Mosby Court residents head to the polls

Posted at 2:09 PM, Nov 05, 2013
and last updated 2013-11-08 12:23:07-05

EDITOR’S NOTE: This semester has partnered with VCU’s School of Mass Communications “iPadJournos” mobile and social media journalism project. Students from the project reported the following story.

RICHMOND, Va. ( – The residents of Richmond’s Mosby Court public housing complex got the chance to cast their ballots in the gubernatorial election on Tuesday as many of them took advantage of a free shuttle service to their polling station.

Students from the ASPiRE program went door to door on Tuesday morning with informational flyers to let the residents know that they could catch a free ride to and from the polls in a van. The shuttle service began around 9 a.m. and was schedule to continue until 3 p.m. Running back and forth every 30 minutes, residents were able to show up at anytime and were met by the van when it got back from the polls.

Mosby Court resident Chantel Greene said that she is voting because she wants her voice to be heard.
“We are the people, so we need to be heard and we need to get out there so we can get a good working team in the office that’s going to work through and make positive changes,” said Greene.

Resident Mary Davis said that she is not a partisan voter and that she makes up her own mind, sometimes even when she arrives at her polling place. “I’m kind of independent, but I have voted Democrat and I have voted Republican in the past. So I make up my own mind,” said Davis. She added that she does not like what she sees going on in state government and noted that things could be better.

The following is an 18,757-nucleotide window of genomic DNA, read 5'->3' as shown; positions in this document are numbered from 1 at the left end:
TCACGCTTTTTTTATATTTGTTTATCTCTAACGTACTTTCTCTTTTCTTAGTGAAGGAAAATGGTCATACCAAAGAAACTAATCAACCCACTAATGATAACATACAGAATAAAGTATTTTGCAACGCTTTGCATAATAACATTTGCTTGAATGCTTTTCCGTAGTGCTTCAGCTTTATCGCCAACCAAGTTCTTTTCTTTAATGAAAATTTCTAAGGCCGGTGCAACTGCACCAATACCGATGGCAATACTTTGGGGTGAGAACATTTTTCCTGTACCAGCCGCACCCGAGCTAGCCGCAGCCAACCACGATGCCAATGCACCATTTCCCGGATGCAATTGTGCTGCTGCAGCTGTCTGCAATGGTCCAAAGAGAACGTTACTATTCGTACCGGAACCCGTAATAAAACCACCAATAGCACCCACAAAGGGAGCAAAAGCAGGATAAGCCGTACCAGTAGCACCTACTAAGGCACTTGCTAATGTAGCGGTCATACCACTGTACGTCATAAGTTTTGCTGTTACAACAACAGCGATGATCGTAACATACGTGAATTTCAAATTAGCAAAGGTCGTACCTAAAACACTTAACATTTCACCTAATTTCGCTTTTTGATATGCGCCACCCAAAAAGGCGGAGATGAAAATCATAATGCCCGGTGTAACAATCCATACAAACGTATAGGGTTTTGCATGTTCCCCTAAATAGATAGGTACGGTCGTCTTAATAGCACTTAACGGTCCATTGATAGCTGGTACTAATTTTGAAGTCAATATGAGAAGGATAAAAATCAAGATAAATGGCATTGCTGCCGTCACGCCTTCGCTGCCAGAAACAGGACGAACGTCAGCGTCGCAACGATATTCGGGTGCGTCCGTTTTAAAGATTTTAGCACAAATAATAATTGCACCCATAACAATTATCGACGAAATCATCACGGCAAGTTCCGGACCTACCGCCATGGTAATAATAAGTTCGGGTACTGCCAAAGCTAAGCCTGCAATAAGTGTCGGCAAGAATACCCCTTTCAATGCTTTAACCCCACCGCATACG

“Frankly I don’t like any of them, because they make plans they say what they’re going to do and they get in and nothing is ever done. Nobody works together. It’s so many problems,” Davis said.

While some residents are not confident in either candidate’s governing abilities, Betty Allen has put her faith in Terry McAuliffe and will be voting for him. “For one reason, they say he’s going to help us get a job. I hope so, because if he’s going to help us get a better paying job … then I’m going to vote for him every chance I get,” Allen said.

Aquanetta Scott, vice president of the Mosby Court Tenant Council, was optimistic about the voter turnout from Mosby Court on Tuesday. “Hopefully it will be like it was last year. Because normally we do not have over 100 people at our poll. Last year, they blew it up. And that was good,” Scott said.

Correction: A previous version of this story incorrectly stated that the VCU ASPiRE program organized and drove the shuttle. According to the ASPiRE program, its staff and students only went door to door in Mosby Court to advise residents of the shuttle service.   

By Talisha Williams and Samantha Morgan (Special to

This story was reported by the “iPadJournos” mobile and social media journalism project, a cooperation between and VCU’s School of Mass Communications.